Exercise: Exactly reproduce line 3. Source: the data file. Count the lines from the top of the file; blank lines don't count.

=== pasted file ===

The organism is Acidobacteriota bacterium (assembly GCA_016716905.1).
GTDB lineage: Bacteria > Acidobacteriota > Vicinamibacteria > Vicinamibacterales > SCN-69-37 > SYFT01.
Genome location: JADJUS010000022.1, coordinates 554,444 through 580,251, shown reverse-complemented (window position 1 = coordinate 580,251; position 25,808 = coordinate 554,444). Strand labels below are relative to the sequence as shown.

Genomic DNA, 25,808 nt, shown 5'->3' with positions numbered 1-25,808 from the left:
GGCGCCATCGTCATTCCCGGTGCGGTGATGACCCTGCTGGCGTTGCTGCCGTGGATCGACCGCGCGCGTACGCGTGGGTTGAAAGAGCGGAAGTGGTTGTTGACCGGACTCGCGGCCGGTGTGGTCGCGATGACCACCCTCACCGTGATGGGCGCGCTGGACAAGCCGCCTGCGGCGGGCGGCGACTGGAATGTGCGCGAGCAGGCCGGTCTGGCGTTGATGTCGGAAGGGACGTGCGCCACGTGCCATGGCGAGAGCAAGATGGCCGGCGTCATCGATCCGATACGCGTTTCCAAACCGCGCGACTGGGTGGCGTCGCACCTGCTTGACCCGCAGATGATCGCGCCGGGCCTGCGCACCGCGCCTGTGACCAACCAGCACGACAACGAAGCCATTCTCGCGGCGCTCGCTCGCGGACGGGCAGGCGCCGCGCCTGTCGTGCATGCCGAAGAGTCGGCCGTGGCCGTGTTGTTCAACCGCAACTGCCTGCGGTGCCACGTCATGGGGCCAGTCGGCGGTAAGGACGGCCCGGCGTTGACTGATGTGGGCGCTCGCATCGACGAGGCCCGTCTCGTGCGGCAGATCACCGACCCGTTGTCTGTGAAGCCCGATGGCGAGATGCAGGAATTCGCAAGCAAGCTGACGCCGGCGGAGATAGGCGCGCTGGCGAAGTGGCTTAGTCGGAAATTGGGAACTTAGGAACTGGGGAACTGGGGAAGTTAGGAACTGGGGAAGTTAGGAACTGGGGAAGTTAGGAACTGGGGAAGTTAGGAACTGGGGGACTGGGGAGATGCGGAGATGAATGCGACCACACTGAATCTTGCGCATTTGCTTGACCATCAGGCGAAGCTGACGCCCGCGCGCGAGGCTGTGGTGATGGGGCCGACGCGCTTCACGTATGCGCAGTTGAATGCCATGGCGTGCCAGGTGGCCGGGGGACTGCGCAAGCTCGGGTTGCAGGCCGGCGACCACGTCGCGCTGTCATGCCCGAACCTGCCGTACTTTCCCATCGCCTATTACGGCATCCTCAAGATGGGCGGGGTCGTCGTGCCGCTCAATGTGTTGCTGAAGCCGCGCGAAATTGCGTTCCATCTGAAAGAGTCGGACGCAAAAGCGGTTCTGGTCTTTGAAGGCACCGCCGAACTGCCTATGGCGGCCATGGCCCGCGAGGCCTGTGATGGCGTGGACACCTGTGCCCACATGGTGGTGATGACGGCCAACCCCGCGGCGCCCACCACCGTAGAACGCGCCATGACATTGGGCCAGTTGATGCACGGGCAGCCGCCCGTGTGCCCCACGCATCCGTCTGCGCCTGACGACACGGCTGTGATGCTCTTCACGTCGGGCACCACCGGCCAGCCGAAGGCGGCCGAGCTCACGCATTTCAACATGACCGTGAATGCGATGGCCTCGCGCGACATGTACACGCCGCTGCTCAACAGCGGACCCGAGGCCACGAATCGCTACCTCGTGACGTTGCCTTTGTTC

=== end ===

Genome location: JADJUS010000022.1, coordinates 554,444 through 580,251, shown reverse-complemented (window position 1 = coordinate 580,251; position 25,808 = coordinate 554,444). Strand labels below are relative to the sequence as shown.